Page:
By Ian Nicolas P. Cigaral, Businessworld, Feb 17, 2017
SECRETARY Liza L. Maza, head of the National Anti-Poverty Commission (NAPC), yesterday said the government’s conditional cash transfer (CCT) program will not address poverty in the country and should be eventually phased out.
Instead, she said, the government should “devise” programs such as livelihood development that have “impact” on poor families.
“So to end poverty, we must address its roots in underdevelopment and inequality. That is why we have decided to focus our efforts on policy advocacy since many of the things that we need to end poverty require new policy or fundamental changes in existing policy,” Ms. Maza said in a press briefing at Malacañang.
The NAPC chief, one the left-leaning members of the Cabinet, also said the resumption of peace talks between the government and communist groups led by the National Democratic Front is important “as addressing the roots of armed conflict is also addressing the roots of poverty.”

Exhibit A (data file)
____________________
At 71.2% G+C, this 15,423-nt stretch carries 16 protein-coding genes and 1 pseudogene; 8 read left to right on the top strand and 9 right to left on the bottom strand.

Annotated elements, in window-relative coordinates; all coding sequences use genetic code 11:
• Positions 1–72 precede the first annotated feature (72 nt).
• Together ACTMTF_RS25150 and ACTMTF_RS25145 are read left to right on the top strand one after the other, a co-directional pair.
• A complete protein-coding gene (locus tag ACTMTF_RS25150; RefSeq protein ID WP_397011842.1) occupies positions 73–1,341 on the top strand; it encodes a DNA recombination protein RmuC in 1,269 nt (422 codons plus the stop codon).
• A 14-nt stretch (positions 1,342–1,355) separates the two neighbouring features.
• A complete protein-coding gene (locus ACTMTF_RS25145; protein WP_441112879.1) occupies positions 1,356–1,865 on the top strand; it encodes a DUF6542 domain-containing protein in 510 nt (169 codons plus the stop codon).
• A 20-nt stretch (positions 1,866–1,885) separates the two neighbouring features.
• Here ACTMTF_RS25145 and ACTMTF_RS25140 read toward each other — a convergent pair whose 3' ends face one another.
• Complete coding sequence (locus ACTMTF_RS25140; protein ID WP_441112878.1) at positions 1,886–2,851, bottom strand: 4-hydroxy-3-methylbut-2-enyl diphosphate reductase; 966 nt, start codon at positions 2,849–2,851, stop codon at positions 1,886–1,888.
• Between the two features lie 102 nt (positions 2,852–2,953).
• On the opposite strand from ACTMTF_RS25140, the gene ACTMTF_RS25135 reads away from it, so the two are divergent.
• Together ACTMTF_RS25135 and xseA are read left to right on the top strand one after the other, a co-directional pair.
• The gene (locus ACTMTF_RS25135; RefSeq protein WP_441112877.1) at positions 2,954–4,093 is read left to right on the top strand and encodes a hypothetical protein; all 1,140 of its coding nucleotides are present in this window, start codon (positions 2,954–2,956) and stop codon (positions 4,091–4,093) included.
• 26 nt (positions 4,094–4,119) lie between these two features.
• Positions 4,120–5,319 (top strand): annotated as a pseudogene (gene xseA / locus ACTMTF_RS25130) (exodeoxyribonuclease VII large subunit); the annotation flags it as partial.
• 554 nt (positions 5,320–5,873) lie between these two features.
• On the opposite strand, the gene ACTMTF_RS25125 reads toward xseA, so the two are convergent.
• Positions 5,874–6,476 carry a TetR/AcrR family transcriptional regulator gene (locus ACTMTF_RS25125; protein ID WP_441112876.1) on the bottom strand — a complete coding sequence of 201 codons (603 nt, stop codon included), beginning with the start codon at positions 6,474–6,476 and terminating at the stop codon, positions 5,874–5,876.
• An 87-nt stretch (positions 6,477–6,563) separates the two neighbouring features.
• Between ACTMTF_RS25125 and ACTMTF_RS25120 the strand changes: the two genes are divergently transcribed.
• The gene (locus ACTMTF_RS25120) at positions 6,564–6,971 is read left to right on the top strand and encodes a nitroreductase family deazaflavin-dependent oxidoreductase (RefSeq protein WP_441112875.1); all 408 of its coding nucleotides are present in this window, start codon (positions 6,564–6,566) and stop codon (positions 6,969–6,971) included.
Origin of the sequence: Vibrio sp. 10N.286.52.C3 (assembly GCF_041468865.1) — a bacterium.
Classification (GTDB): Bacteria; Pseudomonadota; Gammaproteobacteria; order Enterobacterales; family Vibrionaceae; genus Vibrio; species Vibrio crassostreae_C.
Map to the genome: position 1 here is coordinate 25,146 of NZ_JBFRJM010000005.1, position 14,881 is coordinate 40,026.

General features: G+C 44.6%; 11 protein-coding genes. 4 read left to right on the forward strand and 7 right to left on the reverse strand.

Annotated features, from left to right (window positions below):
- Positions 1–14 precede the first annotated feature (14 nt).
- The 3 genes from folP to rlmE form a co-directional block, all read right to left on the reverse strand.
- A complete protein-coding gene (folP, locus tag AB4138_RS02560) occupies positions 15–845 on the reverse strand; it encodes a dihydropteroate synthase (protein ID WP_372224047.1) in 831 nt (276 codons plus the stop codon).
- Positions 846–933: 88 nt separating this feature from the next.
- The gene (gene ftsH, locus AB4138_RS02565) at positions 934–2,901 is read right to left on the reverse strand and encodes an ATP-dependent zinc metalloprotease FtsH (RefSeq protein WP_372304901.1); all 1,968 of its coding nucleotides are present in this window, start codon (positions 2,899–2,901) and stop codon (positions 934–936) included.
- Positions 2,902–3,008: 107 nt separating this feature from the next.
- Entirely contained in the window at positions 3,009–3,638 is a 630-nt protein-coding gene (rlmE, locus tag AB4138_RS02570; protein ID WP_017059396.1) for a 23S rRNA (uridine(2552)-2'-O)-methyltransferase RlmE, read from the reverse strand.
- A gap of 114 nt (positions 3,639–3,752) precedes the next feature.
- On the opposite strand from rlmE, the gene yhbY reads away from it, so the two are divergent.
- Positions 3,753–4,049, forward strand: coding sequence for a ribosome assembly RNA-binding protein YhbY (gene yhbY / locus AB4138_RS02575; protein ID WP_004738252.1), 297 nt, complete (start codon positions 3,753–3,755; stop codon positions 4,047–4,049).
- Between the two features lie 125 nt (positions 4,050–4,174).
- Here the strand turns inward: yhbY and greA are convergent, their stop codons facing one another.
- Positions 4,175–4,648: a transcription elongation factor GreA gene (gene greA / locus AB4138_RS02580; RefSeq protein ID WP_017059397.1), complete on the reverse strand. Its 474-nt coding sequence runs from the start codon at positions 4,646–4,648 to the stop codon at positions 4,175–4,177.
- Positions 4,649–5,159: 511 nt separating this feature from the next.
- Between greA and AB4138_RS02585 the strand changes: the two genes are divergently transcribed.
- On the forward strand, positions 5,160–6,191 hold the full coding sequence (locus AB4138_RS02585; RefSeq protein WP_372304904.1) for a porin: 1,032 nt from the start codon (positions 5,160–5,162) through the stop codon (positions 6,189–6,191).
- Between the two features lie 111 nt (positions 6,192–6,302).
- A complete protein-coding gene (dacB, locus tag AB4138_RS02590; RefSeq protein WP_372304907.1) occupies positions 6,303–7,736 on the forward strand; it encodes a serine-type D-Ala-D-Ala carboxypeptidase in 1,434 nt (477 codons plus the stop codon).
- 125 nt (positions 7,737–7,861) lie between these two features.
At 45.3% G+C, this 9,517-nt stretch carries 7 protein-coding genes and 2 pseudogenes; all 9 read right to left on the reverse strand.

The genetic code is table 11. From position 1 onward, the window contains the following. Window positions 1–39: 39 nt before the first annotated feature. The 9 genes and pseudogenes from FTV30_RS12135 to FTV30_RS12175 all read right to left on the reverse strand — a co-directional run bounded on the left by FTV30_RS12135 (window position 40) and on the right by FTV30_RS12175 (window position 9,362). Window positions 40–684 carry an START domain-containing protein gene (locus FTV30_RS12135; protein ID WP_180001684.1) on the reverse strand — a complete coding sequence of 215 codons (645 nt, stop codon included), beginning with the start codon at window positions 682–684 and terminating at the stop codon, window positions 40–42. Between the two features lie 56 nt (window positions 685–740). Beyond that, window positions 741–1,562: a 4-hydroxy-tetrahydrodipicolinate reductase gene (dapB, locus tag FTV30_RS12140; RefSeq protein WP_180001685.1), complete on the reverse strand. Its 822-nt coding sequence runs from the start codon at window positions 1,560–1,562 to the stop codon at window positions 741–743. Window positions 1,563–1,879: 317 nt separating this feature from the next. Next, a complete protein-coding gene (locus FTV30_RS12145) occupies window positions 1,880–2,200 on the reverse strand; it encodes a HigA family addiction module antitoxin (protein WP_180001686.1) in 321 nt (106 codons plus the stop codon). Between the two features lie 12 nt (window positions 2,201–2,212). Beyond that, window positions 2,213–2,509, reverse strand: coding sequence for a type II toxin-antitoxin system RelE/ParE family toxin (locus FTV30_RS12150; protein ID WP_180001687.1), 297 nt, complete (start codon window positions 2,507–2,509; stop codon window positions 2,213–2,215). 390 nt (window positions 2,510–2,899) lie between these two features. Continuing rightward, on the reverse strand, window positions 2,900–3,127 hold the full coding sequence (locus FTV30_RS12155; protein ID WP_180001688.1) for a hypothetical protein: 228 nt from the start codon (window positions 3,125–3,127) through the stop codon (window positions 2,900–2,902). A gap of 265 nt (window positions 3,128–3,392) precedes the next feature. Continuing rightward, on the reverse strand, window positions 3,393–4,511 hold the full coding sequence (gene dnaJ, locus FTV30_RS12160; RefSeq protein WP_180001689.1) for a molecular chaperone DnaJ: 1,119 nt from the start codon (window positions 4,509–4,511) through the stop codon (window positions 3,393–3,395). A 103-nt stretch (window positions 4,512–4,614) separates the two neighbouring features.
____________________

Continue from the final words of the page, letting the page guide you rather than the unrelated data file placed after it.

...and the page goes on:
“Right now, the talks [have] already started in relation to the comprehensive agreement on social and economic reforms. And this agreement actually addresses the root causes of armed conflict,” Ms. Maza said.
In a press briefing last month, Presidential Adviser for Entrepreneurship Jose Ma. “Joey” A. Concepcion said the government should “gradually” shift its funding for the CCT program to the Trade (DTI) and Agriculture (DA) departments’ “intervention” projects for micro, small and medium enterprises (MSMEs) in 10 years.
The Philippines started implementing a CCT program under the administration of Gloria Macapagal-Arroyo in 2009. President Benigno S. C. Aquino III then adopted and expanded it under the Pantawid Pamilyang Pilipino Program (4Ps).
The program provides cash grants to the country’s poorest families under certain conditions, including sending their children to school and availing of regular health check-ups.
The government allocated P62.7 billion for the 4Ps last year. The Asian Development Bank (ADB) and World Bank earlier approved loans amounting to $400 million and $450 million to support the implementation of the program over four years to 2019.